Opinion

STARGAZING NOTES: Saturn more than just a pretty star

It might not look like much, just a moderately bright, yellowish star in the southwest, but it is one of the most beautiful objects in the sky. You need only a small telescope to enjoy the spectacle. That object is the planet Saturn, the sixth planet from the sun; we live on the third. A small telescope will show a tan-coloured sphere, possibly crossed by darker or lighter belts of cloud. However, what makes this planet so spectacular is that it is surrounded by a system of concentric rings of different brightnesses. This is what impressed Galileo, Cassini, Huygens, Herschel and astronomers ever since.

The planet is a huge sphere with a diameter of about 120,500 km. By comparison, our world’s diameter is 12,756 km. Interestingly, a day on Saturn (how long the planet takes to rotate once on its axis) is only 0.44 of one of our days. The Earth’s rotation means someone standing on the equator is moving eastwards at around 1,670 km/h.  Thanks to Saturn’s larger diameter and shorter day, on that planet, that same person would be moving at more than 35,800 km/h. When looking at Saturn with a moderately large telescope, one does get a strong impression of a planet that it is spinning rapidly, with its clouds all pulled out into belts extending around it.

When we look at Saturn, we do not see its surface; we see the top of a deep layer of dense cloud. We actually have little idea as to what sort of body is concealed below that cloud. However, we can get an idea. One cubic centimetre of the body of our planet has a mass of 5.5 grams. This is consistent with a ball of rock with a core of iron and nickel. One cubic centimetre of water has a mass of one gram. If we take a lump of rock and drop it into water, it would sink, because a cubic centimetre of rock weighs more than a cubic centimetre of water.

Saturn has 95 times the mass of the Earth. However it has about 850 times its volume. So one cubic centimetre of Saturn would have a mass of only 0.6 grams.  If we had a big enough bucket of water the planet would float. Saturn has to be mostly gas, with a small lump of rock inside.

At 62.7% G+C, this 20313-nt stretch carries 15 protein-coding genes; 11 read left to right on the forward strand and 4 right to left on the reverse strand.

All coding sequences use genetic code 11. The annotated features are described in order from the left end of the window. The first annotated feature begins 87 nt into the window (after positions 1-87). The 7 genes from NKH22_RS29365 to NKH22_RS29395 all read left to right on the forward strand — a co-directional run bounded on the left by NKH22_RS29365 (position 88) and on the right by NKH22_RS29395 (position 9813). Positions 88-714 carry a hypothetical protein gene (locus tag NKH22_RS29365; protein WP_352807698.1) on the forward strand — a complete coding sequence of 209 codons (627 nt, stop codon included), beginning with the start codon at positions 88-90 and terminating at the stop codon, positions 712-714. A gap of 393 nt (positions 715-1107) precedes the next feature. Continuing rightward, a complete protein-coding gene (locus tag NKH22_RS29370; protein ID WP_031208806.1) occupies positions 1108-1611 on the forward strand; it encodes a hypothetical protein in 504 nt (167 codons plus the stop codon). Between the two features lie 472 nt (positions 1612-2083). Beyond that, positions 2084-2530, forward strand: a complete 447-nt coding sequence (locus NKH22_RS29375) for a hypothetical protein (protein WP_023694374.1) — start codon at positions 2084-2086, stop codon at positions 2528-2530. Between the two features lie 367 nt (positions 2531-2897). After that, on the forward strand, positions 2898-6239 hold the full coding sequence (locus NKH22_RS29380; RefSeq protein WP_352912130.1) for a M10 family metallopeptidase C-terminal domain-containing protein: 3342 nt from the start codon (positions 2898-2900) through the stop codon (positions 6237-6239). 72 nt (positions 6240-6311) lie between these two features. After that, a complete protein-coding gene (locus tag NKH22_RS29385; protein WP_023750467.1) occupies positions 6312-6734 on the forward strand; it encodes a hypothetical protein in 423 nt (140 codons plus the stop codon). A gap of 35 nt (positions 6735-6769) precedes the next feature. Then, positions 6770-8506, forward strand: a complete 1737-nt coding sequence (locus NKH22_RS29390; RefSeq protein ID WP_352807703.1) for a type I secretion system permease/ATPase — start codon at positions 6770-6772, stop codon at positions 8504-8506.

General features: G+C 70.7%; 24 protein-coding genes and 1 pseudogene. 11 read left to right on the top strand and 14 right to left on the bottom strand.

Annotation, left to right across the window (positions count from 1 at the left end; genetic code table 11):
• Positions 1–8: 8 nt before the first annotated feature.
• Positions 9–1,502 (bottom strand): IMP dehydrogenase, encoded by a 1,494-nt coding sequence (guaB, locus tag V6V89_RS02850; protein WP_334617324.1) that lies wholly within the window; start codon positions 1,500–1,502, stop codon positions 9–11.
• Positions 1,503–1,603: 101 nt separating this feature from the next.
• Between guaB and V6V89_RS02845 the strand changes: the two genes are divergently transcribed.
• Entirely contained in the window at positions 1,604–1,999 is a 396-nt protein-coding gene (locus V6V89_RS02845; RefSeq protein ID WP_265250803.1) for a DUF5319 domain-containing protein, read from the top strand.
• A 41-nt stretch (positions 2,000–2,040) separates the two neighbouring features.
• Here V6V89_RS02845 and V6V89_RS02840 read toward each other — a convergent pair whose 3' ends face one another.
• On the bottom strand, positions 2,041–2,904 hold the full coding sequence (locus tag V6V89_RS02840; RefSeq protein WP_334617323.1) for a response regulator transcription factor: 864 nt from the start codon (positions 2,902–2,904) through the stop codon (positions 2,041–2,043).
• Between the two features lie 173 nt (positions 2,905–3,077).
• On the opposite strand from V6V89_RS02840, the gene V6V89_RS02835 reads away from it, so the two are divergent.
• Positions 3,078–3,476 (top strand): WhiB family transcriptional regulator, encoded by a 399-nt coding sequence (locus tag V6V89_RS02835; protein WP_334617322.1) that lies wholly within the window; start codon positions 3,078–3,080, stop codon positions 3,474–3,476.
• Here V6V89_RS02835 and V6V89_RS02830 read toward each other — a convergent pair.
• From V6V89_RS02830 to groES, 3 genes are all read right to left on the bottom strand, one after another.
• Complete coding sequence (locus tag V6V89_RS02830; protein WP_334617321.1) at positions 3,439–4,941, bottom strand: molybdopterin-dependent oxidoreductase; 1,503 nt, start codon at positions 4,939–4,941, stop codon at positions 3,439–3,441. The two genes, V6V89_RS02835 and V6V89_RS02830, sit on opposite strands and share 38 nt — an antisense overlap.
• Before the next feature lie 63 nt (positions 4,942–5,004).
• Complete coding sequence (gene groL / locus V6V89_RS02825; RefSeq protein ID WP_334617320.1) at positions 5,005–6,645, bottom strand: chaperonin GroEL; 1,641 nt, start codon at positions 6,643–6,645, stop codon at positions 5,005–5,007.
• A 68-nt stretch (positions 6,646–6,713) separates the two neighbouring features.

The rings are fascinating things too. They consist of gravel, dust and ice particles, all orbiting Saturn in the same plane. They look solid because the particles are quite concentrated by cosmic standards. Two obvious questions are firstly how did those rings get like that, and secondly how, over billions of years, did they stay like that?

Our solar system started as a collapsing cloud of gas and dust. Since almost every cloud has a bit of rotation in it somewhere, it collapsed into a rotating, flat disc of material. The core of this disc collapsed to form the sun, and most of the rest coagulated into lumps that became the planets and other objects we see orbiting the sun. So, if Saturn has a disc of material rotating around it, why hasn’t that collapsed into lumps, perhaps into moons or asteroids? Certainly that is not happening, and over the centuries of observing Saturn, we have seen no sign of it happening. We do not have the whole answer as to why, but we certainly have at least part of an explanation.

The tides on Earth are due to the sun and moon attracting our oceans more strongly on the side of our planet facing them than they do the other side. If we were close enough to the sun, these tidal forces would pull the Earth apart. The rings on Saturn are so close to the planet that tidal forces would prevent ring particles coagulating into larger objects. Astronomers used to think the rings of Saturn would not be around for long. Now it looks as though they have been around for billions of years and will be around for a while yet.

Ken Tapping is an astronomer with the National Research Council’s Dominion Radio Astrophysical Observatory, Penticton, BC, V2A 6J9. Tel (250) 497-2300, E-mail: ken.tapping@nrc-cnrc.gc.ca.

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